Monday, August 16, 2010

Father and Son: The Zappa Legacy

In the mid-nineties, when American composer Frank Zappa's full catalogue finally became available on CD, it was a mixed blessing. On the one hand, it was fulfilling to finally see his vast body of work - at that time including over fifty albums that spanned his rock, jazz and classical material from 1959 to 1994 - available in a digital format. But it was also deeply disappointing that, in his preparation for these releases, he felt compelled to remix and recut albums (Freak Out! Hot Rats), or poorly remaster them (Weasels Ripped My Flesh, Chunga's Revenge, You Are What You Is, Tinsel Town Rebellion). In the case of We're Only in it For the Money (1967) and Cruising with Ruben & the Jets (1968), he even went so far as to erase the original rhythm section and re-record the backing tracks with contemporary musicians. The justified outcry of fans concerning We're Only in it For the Money had some impact in causing Zappa, before his tragic death from prostate cancer in 1993, to re-release the CD from an original vinyl recording. Since apparently there weren't as many fans of Crusing, his marvellous R&B doo-wop hybrid, that album didn't get the same treatment - until now. Thanks to the Zappa family, who have been springing surprises from Frank's vault of tapes for the last number of years, the original recording of Cruising with Ruben & the Jets (along with alternate takes and mixes) is finally available under the new title Greasy Love Songs (just order from

On Cruising with Ruben & the Jets, Frank Zappa with The Mothers of Invention set out to mirror what Igor Stravinsky did during his neo-classical period when he took the clichés and musical forms of the classical period and recast them. Zappa applied a similar technique, with satirical intent, to the complex vocal harmonies of fifties doo-wop, the formative music of his adolescent years. It was a bold move. For one thing, very few music listeners in 1968 were even aware of fifties rock beyond Chuck Berry and Little Richard. Secondly, there was nothing more "uncool" at that point in time than oldies rock. When it did raise its greasy head (as Sha Na Na did at Woodstock in 1969), it was considered nothing more than a circus act for the hippies to laugh at. Even before Woodstock, Zappa anticipated that hostility, correctly perceiving that the music he loved was considered horribly retrograde to the very hip counter-culture. So while the late sixties audience was looking for psychedelic morsels to feed their head, Zappa provided a dish nobody was waiting to consume.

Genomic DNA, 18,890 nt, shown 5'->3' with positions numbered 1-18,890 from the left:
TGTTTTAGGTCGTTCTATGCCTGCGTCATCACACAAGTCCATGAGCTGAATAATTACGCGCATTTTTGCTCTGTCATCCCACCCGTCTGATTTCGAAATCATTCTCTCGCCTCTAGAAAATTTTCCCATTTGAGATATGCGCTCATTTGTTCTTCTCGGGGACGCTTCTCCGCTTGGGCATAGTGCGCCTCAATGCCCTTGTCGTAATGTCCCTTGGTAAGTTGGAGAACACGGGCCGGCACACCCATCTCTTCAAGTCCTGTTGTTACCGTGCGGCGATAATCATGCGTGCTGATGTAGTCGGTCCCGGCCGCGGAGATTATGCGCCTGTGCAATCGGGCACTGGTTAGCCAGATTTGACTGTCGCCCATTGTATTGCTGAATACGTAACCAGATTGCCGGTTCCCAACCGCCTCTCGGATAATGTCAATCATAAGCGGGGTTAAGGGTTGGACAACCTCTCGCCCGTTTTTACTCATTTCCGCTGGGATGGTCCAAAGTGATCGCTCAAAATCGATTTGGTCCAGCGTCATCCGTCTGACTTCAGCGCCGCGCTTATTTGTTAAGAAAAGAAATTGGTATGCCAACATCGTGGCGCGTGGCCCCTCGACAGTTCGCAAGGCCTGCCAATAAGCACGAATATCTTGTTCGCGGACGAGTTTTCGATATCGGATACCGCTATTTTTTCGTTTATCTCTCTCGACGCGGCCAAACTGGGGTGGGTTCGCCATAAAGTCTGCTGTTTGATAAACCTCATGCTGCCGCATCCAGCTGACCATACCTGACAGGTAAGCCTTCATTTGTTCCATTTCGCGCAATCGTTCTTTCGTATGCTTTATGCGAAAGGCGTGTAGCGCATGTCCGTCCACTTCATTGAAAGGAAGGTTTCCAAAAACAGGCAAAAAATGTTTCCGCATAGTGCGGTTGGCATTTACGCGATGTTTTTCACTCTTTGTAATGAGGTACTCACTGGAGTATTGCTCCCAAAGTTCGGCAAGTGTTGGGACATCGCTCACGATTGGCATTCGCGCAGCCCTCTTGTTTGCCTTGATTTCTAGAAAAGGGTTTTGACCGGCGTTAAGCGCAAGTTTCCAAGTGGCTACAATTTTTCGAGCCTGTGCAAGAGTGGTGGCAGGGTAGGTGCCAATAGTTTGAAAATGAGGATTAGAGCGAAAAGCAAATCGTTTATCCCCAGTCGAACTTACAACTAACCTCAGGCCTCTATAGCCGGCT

By the seventies, because of movies like American Graffiti (1973) and television shows like Happy Days, people pined for the fifties, mistaking it for a simpler time. When Zappa and The Mothers recorded Cruising with Ruben & the Jets in 1968, they weren't presenting the past as a refuge for those wishing to escape the present.